Beautiful Anse La Roche bay with Tim’s beach bar.

Hillsborough jetty.

Hillsborough town.

Paradise Beach.

Sandy Island.

Armin Stauch, a fellow sailor who kindly included a part for us in his order from the US, sent us a text to say our new Suzuki outboard propellor had arrived in St George’s. So, on Friday the 6th November we sailed back to Grenada to collect the prop and checked out with Customs on Saturday morning. We will set sail for Curacao at 4pm this arvo for the two day and 14 hour crossing – looking forward to do some distance again. We will update you on the ABC islands in our next post. Stay safe and be happy!

Tyrrel Bay: Machineel tree warning – seen all over the Caribbean.

Tyrrel Bay: A design from Popular Mechanics.

Finally, some news from our girls: Karen, with her punishing hours as an orthopaedic surgery registrar, still finds time to do a masters degree in surgical education. With her colleague Sav, they have become published authors. Michelle, seems to have found a work/play balance, and have climbed Rabual volcano in PNG with some friends.

Work: A food security advisor and a gender advisor walk miles in the rain and mud through remote Western Province PNG wondering where this job will take them next.

Play: Michelle at Kokopo island, with Rabual volcano in the background.


Grenada south coast.

We tied up to the quarantine jetty at St George’s harbour in Grenada at midday on the 9th September 2020, where a nurse and an official were waiting for us. We were informed that because we have arrived from St Vincent and the Grenadines and had been there for more than two months after negative PCR testing for Covid-19, we didn’t require further testing. An hour later, the necessary health clearance, customs and immigration formalities had been done and we were free to go.

The quarantine station at St George’s harbour

The Carenage on “The Lagoon” (St George’s Harbour)

We motored past the more than five dozen boats from other countries tied up in quarantine in the anchorage and dropped our anchor at lovely Morne Rouge beach, a mile to the South west. We were anchored next to Craig and Zena from Melbourne, on their Hunter 49 “Adriana”. They gave us all the pointers for Grenada over sundowners, as they have been here a while.

Morne Rouge anchorage.

Morne Rouge beach.

Grenada is known as the spice island, due to the many spices that grow in this lush green island, foremost nutmeg which was first planted here in 1843. Today, Grenada produces one-third of the world’s nutmeg supply and is the largest single supplier. The nutmeg fruits, resembling apricots, encases the nutmeg seed and is in fact, the only object represented on the Grenada flag, besides seven stars, one for each of the country’s parishes.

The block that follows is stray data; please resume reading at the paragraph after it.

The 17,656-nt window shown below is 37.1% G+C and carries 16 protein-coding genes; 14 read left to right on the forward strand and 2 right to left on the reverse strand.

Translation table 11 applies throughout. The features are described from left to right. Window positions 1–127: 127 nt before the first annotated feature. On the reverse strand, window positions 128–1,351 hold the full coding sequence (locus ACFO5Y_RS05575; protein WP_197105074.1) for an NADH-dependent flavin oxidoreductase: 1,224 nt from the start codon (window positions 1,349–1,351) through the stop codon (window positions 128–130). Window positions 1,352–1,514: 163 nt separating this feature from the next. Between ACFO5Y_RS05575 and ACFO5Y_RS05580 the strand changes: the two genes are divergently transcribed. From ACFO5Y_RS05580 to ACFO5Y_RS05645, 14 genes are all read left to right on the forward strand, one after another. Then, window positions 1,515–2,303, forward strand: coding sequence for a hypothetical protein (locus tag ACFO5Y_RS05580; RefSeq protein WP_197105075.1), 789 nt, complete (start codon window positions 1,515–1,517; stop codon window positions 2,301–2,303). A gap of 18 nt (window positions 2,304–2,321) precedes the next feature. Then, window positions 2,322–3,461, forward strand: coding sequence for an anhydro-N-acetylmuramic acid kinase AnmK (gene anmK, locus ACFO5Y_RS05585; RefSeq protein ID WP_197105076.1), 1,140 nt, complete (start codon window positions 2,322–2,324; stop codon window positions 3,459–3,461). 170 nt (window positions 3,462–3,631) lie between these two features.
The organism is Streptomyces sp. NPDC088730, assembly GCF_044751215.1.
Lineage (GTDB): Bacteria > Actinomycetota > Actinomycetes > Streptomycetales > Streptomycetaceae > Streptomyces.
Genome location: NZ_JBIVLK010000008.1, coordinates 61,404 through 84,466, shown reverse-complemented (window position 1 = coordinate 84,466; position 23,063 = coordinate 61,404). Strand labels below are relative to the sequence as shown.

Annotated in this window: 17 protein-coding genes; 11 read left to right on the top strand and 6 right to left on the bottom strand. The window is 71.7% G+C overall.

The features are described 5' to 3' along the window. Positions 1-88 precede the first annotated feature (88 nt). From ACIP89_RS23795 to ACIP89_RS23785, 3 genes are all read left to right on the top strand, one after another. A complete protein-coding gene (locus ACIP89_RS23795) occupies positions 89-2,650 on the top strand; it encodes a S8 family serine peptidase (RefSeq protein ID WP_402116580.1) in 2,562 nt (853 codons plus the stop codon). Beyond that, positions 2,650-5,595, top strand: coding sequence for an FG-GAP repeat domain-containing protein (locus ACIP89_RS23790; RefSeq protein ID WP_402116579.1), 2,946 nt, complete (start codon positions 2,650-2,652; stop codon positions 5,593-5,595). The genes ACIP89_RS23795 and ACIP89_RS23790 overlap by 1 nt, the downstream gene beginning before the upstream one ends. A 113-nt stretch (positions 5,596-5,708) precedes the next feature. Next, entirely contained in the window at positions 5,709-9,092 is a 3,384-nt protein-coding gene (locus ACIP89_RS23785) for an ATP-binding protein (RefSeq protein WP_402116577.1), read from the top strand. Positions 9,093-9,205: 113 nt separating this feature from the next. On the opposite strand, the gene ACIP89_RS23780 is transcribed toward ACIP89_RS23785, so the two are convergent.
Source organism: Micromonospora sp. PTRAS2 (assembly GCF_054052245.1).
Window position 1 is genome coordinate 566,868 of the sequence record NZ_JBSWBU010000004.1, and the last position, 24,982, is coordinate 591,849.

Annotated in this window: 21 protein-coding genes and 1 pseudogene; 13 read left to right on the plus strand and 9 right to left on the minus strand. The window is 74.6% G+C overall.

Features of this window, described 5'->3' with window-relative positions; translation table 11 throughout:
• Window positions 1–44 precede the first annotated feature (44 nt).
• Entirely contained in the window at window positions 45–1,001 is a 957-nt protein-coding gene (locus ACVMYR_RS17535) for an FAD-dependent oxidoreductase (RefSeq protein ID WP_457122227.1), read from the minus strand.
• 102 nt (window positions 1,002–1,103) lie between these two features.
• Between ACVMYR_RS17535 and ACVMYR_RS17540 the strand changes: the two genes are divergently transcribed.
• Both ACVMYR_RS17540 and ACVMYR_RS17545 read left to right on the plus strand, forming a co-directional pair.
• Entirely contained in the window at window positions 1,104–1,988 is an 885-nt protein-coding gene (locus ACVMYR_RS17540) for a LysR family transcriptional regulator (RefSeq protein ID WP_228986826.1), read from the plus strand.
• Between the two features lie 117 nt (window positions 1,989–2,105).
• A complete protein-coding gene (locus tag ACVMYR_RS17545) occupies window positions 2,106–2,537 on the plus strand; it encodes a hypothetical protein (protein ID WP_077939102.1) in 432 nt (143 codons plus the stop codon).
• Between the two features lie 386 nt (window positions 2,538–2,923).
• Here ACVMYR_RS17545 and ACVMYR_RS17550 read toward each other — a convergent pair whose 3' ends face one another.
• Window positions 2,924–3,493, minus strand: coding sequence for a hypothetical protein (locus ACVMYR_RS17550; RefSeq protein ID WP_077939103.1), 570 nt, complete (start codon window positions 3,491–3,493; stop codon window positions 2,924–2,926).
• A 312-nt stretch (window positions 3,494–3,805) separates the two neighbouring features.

Grenada flag.

The Spiceland Shopping Centre with a huge IGA supermarket was about 2 kms across the hill. We walked there and found some reasonably priced Californian Chardonnay and other essentials to take back to the boat. The following day, we took a minibus taxi into St George’s to shop for boating equipment at the Island Water World chandlery in St George’s. We bussed back and joined four other Aussies for sundowners at the Plywood Bar.

Grenada coat of arms – a bit more artistic.

On Monday the 14th we motored south and then east along the south coast of Grenada to Prickly Bay to visit the Budget Marine chandlery and the Ace hardware store for some more parts we couldn’t find in town. On Tuesday it was a 4nm bouncy ride into the wind and swell to Woburn Bay where we anchored. We were joined for coffee by our young Aussie friends Matt and Kristina on “Yotty”, who we last saw in Martinique.

Dirk, Matt, Kristina and Annie.

We agreed that a serious catch up over beers was required the same evening, so we headed to Whisper Cove Marina where the happy hour beers were cheap and the pizzas tasty.  Recovery took a day and the next day we took a minibus taxi into St George’s. The minibus taxis run on predetermined routes and will hoot at all pedestrians to offer them a lift – they will stop anywhere and charge EC$2.50/person (AUD 1.30), regardless of distance. Despite the narrow winding roads, the drivers all aspire to a Formula 1 racing career – with white knuckled passengers (except for the driver’s offsider, who opens and closes the door and collects the fares).